Monday Protests Gain Steam, and Attention

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The regular “Moral Monday” protests began seven weeks ago, leading to a total so far of more than 350 arrests and attendance growing into the thousands.


The Count

April 29 – Protests began with 17 arrests.
May 6 – 30 arrests
May 13 – 49 arrests
May 20 – 57 arrests
May 27 – Legislature closed for Memorial Day.
June 1 – 151 arrests
June 10 – 84 arrests, mainly clergy

The protests, led by the state chapter of the NAACP and other left-leaning groups, have been featured on the front page of the News & Observer and led the newscast on WRAL and other local stations. Recently, they’ve gained national attention. The Washington Post picked up the story the week before Memorial Day. This week the Post ran another story, and the New York Times and the LA Times, prompted by the protests, ran stories on the protests and the conservative shift at the North Carolina General Assembly.

State Senator Thom Goolsby made headlines last week with a column in the Chatham Journal calling the protests “Moron Monday.” And the General Assembly Police and the Raleigh Police Department got their share of bad press after arresting a clearly identified reporter with the Charlotte Observer. And, of course, you can see that arrest (and others) on YouTube.

Enough ink has been spilled and airtime filled on the whys of the protests—cuts to pre-K education and early voting, taxes on the poor, repealing the Racial Justice Act, requiring an ID to vote. Democrats and progressives have plenty to be angry about.

The Record has sent photographers to several Monday protests, and we present a selection of those photographs below. I attended a Moral Monday protest four weeks ago from start to finish, and have followed and stopped by the protests along the way.

In the words of our most experienced photographer Karen Tam, “It’s a well oiled machine” for civil disobedience. Well, that’s until that reporter got swept up in the arrests this week despite showing his press badge and protesting in a different way, telling officers he was only there to do his job.

Read a narrative about a recent “Moral Monday” event below the photo gallery.

On Monday, May 26 I followed the protest from start to finish. More than a hundred people, including all of those planning to get arrested, met for a pre-protest rally and information session on getting arrested. Members of the press were not allowed in the Davie Street Presbyterian Church for most of the speeches and training.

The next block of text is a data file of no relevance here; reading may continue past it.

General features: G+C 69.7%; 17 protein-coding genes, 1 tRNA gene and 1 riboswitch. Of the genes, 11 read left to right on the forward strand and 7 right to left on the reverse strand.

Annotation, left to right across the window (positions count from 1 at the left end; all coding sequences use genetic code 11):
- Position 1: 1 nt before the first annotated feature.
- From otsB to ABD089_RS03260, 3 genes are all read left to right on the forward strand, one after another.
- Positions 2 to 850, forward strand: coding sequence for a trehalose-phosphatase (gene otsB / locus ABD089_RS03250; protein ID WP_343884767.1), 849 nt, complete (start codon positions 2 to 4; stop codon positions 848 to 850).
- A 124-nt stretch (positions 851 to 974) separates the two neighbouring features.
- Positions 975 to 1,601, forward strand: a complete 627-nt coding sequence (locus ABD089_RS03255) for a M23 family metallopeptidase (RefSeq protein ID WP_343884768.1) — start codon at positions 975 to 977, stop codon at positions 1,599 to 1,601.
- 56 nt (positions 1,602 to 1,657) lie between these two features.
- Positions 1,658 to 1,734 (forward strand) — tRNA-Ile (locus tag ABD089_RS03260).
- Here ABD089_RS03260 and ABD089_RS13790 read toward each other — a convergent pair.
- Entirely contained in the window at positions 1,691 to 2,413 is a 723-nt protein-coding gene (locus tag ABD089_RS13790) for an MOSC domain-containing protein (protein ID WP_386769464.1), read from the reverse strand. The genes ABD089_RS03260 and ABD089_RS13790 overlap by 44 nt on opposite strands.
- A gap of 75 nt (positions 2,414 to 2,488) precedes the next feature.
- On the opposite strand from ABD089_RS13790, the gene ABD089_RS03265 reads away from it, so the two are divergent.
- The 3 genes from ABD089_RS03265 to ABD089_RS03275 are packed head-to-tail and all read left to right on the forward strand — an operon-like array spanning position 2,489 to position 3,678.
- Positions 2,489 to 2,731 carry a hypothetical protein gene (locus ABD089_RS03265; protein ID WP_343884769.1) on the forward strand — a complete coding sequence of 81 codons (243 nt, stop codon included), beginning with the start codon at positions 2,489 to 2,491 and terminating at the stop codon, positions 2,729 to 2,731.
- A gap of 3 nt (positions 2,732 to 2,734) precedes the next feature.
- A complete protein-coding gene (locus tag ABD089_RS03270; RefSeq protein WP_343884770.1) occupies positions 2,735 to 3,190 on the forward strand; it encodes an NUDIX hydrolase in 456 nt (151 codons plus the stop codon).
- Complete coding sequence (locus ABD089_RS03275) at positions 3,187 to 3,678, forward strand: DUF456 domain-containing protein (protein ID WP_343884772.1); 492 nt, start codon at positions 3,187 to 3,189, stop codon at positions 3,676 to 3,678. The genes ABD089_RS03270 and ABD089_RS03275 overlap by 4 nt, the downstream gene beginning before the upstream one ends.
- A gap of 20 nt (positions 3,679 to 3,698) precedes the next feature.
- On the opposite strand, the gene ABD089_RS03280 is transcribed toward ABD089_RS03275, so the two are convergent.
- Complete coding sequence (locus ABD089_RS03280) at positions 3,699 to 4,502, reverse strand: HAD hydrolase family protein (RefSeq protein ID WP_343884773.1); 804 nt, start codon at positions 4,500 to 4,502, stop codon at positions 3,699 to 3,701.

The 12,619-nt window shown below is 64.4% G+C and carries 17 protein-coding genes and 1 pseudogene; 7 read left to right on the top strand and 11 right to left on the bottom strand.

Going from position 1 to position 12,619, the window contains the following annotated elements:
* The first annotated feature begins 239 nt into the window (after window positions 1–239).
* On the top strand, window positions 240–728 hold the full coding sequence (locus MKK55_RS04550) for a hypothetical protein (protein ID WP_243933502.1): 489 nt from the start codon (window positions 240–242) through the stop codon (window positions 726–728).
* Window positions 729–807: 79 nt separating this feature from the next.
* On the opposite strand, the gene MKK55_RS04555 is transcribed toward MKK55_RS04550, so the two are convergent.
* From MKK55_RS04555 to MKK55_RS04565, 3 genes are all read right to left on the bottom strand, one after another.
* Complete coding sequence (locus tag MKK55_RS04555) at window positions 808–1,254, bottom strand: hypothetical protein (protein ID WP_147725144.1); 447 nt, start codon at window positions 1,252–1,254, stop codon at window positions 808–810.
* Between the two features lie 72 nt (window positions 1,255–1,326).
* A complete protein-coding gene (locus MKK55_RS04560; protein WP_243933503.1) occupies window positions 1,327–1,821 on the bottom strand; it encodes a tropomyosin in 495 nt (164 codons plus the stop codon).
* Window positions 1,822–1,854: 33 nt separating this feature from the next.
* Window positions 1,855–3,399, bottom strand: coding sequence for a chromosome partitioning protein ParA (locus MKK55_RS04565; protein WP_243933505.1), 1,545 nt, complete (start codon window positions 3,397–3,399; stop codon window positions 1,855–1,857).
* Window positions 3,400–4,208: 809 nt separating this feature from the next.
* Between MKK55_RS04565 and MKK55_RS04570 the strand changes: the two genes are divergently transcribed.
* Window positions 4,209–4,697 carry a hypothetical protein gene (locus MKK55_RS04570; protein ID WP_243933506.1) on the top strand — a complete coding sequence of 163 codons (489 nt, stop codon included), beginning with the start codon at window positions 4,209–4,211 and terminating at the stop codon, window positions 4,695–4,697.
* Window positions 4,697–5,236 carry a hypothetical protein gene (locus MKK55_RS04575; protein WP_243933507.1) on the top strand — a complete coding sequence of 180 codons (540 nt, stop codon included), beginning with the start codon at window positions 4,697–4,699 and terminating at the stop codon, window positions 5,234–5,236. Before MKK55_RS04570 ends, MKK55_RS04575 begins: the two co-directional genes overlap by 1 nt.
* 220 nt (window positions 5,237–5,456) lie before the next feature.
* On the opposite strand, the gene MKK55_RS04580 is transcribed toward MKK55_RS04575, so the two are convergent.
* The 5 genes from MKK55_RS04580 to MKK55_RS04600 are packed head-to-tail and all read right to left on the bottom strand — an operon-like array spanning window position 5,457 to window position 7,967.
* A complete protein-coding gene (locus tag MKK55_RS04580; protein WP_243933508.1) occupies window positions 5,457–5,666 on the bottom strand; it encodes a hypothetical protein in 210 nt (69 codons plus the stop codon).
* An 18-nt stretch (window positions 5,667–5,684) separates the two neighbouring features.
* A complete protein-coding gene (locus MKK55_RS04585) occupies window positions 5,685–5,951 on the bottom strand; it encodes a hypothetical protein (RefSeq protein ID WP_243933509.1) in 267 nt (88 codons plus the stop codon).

Those planning to get arrested got rides from those who did not, joining hundred of people already assembled outside the capitol. The rally continued with more speeches, song and chants, led by Rev. William Barber, head of the North Carolina NAACP.

Two by two hundreds of people walked across Jones Street into the state legislature, more than 500 people singing songs of the civil rights era. Those planning to get arrested assembled in front of the huge double doors leading into the Senate chambers.

charles new mug

Charles C. Duncan Pardo

At 6:30 on the dot, an officer with a bullhorn announced a 5-minute warning. “This is an unlawful assembly.” Many people left the building.

Five minutes past and a pastor was leading a prayer. When the prayer finished, the same officer with the bullhorn announced another 2-minute warning before anyone who was left blocking the main entrance to the Senate chambers would be arrested.

Those remaining continued to sing. “Let it shine.” The stood with their hands crossed in front of them. The song switched to “We shall overcome” as officers began arresting people.

It was all very orderly. People waited patiently, offering their hands and turning around for officers with the general assembly police to put on the white plastic zip-tie style handcuffs. Fifty-seven people waited in line to be arrested.

Three beige busses labeled Prisoner Transport waited out back. Hundreds of people lined up across the street to continue singing and waited for the prisoners to be led out.

Police stopped traffic on Lane Street so Barber, walking with a cane and a severe limp, could cross the street.

It took another hour or so for people to begin to come out and be loaded on the busses, to the cheers of hundreds of people across the street. Each bus, once loaded, left under police escort for the Wake County jail a dozen blocks away.

Barber thanked the police, and had the crowd give them a hand.
~Charles C. Duncan Pardo

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